As I consider having a kid, one thing I feel very strongly about is not blasting photos of them all over social media. Preserving my future child’s privacy and right to choose is something I feel strongly about. But, I don’t even think something like that crosses my share-everything-on-Facebook family members’ minds. Any advice on how, or when, to broach this subject? I don’t want to become that mom who bites anyone’s head off who posts a photo of my kid on the internet. But I also want people to think before they post.
I’m planning a Facebook-friend cull of the people in my friends list whom I don’t feel especially close to. The thing that’s making me put off the cull is the fear of being asked “Why did you unfriend me?” as this has happened during previous culls. What do fellow Homies do in this situation? Do you ignore the messages? Have blanket statements prepared? Tell them the hard truth?
After several years of marriage, my husband and I have decided to divorce. He and I both agreed we should post something on social media, but we’re not sure how to go about it or what to say.
It’s something unique to computer-goers of the Internet era: It’s important, we reasoned, when you’re taking to a stranger on the Internet that they know some important things about you in a succinct manner. A/S/L — age, sex, location. What religion we are. What our political leanings are. Our sexual orientation or gender presentation. Our favorite quotations or song lyrics. Things about us that are symbolic of our personalities, our likes and dislikes; our whole self. It’s a form of branding, and for years we were proud of it. It happened while I was on Facebook: I noticed that I was the only one going through a labeling crisis.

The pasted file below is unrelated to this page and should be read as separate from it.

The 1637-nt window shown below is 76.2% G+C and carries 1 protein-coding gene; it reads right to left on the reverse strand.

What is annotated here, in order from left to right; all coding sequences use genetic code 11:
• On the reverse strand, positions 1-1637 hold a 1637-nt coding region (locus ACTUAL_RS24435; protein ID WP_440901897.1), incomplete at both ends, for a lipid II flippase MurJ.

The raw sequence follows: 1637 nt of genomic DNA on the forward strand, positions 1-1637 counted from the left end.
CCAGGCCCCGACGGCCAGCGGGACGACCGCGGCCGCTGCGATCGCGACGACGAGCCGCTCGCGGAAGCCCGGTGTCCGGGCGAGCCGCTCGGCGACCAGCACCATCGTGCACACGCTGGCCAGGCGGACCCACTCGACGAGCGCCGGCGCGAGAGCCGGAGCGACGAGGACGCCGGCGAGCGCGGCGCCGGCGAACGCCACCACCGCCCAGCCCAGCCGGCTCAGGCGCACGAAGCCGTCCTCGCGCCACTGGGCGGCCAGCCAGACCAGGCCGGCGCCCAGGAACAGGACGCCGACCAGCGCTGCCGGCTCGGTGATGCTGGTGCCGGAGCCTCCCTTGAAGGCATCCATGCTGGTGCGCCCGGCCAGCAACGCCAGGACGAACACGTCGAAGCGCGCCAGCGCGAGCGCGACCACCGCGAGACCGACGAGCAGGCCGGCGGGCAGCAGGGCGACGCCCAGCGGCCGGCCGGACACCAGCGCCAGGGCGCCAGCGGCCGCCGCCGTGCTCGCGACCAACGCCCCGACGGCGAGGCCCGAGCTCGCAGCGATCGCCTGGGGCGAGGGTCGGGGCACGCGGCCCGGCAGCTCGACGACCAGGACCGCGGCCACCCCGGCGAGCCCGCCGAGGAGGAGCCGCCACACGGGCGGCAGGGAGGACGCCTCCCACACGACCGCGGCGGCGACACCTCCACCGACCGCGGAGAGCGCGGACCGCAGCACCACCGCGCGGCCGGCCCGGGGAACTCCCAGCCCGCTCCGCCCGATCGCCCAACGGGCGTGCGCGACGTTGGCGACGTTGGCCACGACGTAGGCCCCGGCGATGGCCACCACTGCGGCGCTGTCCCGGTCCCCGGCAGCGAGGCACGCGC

Hey! I am super into podcasts these days, but it is hard to find podcasts about alternative lifestyles and such. Do you guys have recommendations for podcasts about various lifestyles, subcultures, scenes, interests etc?
I have had a love/hate relationship with Facebook since the get-go. Yet, most of my online family, as well as former co-workers, classmates, and even long lost friends and family now connect there. Then the holidays came this year. A time of numerous social gatherings with friends and family you don’t see nearly enough. And a little phrase kept sticking in my brain. The first time I kind of just laughed it off. “Oh yeah, I saw that on Facebook.” Could I be divulging too much on social media?
So I decided to try my accidental experiment. I deactivated my Facebook account.
Active participating in online communities certainly isn’t for everyone, and it’s definitely important to take care of yourself and do what’s comfortable for you. But I’m going to share my lil’ story, since I noticed a lot of “Long Time Reader, First Time Commenter” comments on that post about the reader survey. This may not be helpful for anybody, but I thought I’d put it out there in case somebody needed to hear it.
Ok, it’s been two years since I committed Facebook social suicide, and a year since I bailed on Instagram. There was a while there where it was getting easier and easier to socially ignore Facebook. Yes, I have to be there for work, but I just didn’t miss it, socially.
Over the past few months though, I’ve started missing it. Part of it is realizing that even my husband uses Facebook constantly. My staff, my friends, my readers, my own spouse: all use Facebook all day, every day. My friends in LA? Facebook. My friends in Seattle? Facebook. My friends from Seattle who move away? Facebook.